Osteoarthritis (Disorders of the Joints and Adjacent Tissues) (Rheumatology) Part 2

Systemic Risk Factors

Age is the most potent risk factor for OA, with prevalence and incidence of disease rising dramatically with age. Radiographic evidence of OA is rare in individuals under age 40; however, in some joints, such as the hands, OA occurs in >50% of persons over age 70. Aging increases joint vulnerability through several mechanisms. Whereas dynamic loading of joints stimulates cartilage matrix by chondrocytes in young cartilage, aged cartilage is less responsive to these stimuli. Indeed, because of the poor responsiveness of older cartilage to such stimulation, cartilage transplant operations are far more challenging in older than in younger persons. Partly because of this failure to synthesize matrix with loading, cartilage thins with age, and thinner cartilage experiences higher shear stress at basal layers and is at greater risk of cartilage damage.Aging also increases the likelihood of failure of major joint protectors. Muscles that bridge the joint become weaker with age and also respond less quickly to oncoming impulses. Sensory nerve input slows with age, retarding the feedback loop of mechanoreceptors to muscles and tendons related to their tension and position. Ligaments stretch with age, making them less able to absorb impulses. A combination of all of these factors works in concert to increase the vulnerability of older joints to OA.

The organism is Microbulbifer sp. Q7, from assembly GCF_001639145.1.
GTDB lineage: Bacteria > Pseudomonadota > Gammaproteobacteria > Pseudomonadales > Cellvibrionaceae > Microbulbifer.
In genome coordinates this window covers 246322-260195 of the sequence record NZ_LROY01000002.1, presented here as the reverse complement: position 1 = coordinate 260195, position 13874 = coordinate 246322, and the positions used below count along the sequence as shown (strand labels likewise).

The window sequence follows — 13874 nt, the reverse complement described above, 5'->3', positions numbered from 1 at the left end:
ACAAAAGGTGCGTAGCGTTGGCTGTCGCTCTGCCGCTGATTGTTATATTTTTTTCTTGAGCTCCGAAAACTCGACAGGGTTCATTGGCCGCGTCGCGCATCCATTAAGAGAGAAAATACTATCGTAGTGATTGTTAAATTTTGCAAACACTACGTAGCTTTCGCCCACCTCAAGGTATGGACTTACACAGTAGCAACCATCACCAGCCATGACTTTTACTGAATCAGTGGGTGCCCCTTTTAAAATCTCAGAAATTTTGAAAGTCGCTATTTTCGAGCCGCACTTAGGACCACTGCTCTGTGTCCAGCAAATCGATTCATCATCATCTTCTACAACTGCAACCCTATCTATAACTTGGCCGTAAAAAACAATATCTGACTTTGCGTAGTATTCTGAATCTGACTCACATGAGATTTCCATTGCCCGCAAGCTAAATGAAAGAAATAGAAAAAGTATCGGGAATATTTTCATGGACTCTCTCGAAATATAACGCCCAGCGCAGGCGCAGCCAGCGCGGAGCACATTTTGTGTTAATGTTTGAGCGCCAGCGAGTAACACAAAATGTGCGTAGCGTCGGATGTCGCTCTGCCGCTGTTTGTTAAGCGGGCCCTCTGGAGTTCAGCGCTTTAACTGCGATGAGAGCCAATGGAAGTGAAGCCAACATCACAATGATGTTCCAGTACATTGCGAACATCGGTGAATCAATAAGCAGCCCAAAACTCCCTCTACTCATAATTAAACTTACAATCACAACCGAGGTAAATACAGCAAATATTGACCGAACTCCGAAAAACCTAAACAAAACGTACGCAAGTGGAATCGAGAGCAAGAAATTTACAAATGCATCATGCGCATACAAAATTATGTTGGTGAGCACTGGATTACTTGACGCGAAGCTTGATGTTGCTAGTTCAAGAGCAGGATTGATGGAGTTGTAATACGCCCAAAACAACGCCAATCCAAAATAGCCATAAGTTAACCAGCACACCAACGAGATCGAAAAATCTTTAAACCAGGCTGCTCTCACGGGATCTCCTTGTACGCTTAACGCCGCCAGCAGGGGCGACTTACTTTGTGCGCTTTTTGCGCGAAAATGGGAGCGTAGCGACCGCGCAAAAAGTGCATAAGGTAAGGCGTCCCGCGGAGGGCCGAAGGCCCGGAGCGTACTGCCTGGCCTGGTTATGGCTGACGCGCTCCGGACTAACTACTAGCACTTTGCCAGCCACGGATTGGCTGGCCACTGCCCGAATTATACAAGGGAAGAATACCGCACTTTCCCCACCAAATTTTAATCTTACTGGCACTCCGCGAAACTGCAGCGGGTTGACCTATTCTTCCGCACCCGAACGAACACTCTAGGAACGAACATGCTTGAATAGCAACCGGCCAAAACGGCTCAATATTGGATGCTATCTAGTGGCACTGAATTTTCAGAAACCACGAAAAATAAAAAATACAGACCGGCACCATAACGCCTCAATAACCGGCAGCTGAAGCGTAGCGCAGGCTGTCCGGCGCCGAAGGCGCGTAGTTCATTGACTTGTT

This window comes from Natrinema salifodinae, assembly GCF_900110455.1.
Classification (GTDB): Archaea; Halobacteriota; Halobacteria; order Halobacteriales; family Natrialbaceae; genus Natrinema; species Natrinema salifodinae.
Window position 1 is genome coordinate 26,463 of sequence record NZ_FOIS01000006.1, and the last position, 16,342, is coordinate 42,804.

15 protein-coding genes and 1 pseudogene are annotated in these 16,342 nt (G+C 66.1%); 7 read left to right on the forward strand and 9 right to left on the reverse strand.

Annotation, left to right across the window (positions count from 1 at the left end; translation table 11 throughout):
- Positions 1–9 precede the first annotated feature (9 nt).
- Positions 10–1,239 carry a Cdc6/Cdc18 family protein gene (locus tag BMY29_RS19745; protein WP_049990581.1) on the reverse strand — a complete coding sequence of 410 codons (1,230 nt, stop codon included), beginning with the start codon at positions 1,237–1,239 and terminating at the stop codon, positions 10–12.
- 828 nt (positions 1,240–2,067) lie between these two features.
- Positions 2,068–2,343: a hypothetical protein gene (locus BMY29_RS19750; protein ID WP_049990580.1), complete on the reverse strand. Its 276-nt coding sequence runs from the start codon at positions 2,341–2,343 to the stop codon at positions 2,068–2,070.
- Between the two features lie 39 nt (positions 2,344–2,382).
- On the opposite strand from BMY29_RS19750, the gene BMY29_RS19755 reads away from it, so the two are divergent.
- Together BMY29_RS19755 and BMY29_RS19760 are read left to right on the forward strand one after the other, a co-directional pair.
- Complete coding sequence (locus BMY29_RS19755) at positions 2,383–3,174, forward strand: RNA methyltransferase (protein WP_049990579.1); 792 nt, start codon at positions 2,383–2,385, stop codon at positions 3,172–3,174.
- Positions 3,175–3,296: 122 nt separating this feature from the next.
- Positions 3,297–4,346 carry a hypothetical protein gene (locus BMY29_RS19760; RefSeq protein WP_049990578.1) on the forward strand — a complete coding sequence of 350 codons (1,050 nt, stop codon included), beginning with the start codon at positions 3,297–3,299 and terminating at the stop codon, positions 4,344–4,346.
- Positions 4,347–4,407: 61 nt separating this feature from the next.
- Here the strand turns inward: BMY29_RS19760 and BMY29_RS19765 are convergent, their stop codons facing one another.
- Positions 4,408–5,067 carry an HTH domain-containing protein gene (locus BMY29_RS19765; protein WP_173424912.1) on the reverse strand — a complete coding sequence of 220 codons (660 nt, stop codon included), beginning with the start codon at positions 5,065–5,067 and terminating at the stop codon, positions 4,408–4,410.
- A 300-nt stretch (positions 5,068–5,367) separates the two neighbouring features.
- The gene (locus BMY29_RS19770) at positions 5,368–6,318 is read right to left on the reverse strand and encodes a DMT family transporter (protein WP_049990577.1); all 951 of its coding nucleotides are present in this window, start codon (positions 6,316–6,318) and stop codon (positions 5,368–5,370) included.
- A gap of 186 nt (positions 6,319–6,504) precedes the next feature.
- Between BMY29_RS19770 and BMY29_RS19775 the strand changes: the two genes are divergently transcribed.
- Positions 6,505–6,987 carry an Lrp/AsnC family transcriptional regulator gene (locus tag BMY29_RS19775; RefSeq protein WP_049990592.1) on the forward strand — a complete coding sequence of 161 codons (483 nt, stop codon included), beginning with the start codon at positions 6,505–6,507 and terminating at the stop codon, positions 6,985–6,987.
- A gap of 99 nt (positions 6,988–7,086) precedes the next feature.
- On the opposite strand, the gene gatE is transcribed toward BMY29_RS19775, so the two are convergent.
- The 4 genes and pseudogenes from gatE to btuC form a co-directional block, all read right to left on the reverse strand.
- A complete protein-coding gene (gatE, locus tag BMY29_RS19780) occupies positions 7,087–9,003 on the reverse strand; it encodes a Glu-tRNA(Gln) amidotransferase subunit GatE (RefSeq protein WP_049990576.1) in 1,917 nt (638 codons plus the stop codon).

Older women are at high risk of OA in all joints, a risk that emerges as women reach their sixth decade. While hormone loss with menopause may contribute to this risk, there is little understanding of the vulnerability of older women’s joints to OA.

Heritability and Genetics

OA is a highly heritable disease, but its heritability varies by joint. Fifty percent of the hand and hip OA in the community is attributable to inheritance, i.e., to disease present in other members of the family. However, the heritable proportion of knee OA is at most 30%, with some studies suggesting no heritability at all. Whereas many people with OA have disease in multiple joints, this “generalized OA” phenotype is rarely inherited and is more often a consequence of aging.

Emerging evidence suggests that persons with genetic mutations in proteins that regulate the transcription of major cartilage molecules are at high risk of OA. One gene implicated is FRZB, in which a mutation may put a woman at high risk of hip OA. FRZB is a gene for a Frizzle protein that antagonizes an extracellular Wnt ligand, and the Wnt signaling pathway plays a critical role in matrix synthesis and joint development.

Global Considerations

Hip OA is rare in China and in immigrants from China to the United States. However, OA in the knees is at least as common, if not more so, in Chinese than in Caucasians from the United States, and knee OA represents a major cause of disability in China. Anatomic differences between Chinese and Caucasian hips may account for much of the difference in prevalence, with Caucasian hips having a higher prevalence of anatomic predispositions to the development of OA. Persons from Africa, but not African Americans, may also have a very low rate of hip OA.

Risk Factors in the Joint Environment

Some risk factors increase vulnerability of the joint through local effects on the joint environment. With changes in joint anatomy, for example, load across the joint is no longer distributed evenly across the joint surface, but rather shows an increase in focal stress. In the hip, three uncommon developmental abnormalities occurring in utero or childhood, congenital dysplasia, Legg-Perthes disease, and slipped femoral capital epiphysis, leave a child with distortions of hip joint anatomy that often lead to OA later in life. Girls are predominantly affected by acetabular dysplasia, a mild form of congenital dislocation, whereas the other abnormalities more often affect boys. Depending on the severity of the anatomic abnormalities, hip OA occurs either in young adulthood (severe abnormalities) or middle age (mild abnormalities).